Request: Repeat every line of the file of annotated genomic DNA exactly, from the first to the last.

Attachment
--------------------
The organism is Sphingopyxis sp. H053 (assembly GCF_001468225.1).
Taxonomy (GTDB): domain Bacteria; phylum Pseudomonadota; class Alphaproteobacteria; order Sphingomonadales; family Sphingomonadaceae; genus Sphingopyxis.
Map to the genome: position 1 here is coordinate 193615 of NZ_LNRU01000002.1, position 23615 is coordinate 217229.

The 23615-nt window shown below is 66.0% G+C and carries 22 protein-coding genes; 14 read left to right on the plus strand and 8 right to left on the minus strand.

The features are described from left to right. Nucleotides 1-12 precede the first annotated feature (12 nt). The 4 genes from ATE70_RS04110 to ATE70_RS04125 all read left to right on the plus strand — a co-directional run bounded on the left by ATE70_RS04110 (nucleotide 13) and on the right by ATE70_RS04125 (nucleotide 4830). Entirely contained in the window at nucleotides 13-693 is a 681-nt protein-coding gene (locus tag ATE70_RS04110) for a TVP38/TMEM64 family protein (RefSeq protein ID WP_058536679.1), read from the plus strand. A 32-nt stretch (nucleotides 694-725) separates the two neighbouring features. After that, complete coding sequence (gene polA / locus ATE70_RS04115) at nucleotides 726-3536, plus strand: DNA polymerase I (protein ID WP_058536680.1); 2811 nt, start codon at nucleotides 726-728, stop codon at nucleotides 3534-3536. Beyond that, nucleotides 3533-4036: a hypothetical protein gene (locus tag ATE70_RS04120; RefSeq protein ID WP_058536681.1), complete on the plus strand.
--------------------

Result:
The organism is Sphingopyxis sp. H053 (assembly GCF_001468225.1).
Taxonomy (GTDB): domain Bacteria; phylum Pseudomonadota; class Alphaproteobacteria; order Sphingomonadales; family Sphingomonadaceae; genus Sphingopyxis.
Map to the genome: position 1 here is coordinate 193615 of NZ_LNRU01000002.1, position 23615 is coordinate 217229.

The 23615-nt window shown below is 66.0% G+C and carries 22 protein-coding genes; 14 read left to right on the plus strand and 8 right to left on the minus strand.

The features are described from left to right. Nucleotides 1-12 precede the first annotated feature (12 nt). The 4 genes from ATE70_RS04110 to ATE70_RS04125 all read left to right on the plus strand — a co-directional run bounded on the left by ATE70_RS04110 (nucleotide 13) and on the right by ATE70_RS04125 (nucleotide 4830). Entirely contained in the window at nucleotides 13-693 is a 681-nt protein-coding gene (locus tag ATE70_RS04110) for a TVP38/TMEM64 family protein (RefSeq protein ID WP_058536679.1), read from the plus strand. A 32-nt stretch (nucleotides 694-725) separates the two neighbouring features. After that, complete coding sequence (gene polA / locus ATE70_RS04115) at nucleotides 726-3536, plus strand: DNA polymerase I (protein ID WP_058536680.1); 2811 nt, start codon at nucleotides 726-728, stop codon at nucleotides 3534-3536. Beyond that, nucleotides 3533-4036: a hypothetical protein gene (locus tag ATE70_RS04120; RefSeq protein ID WP_058536681.1), complete on the plus strand.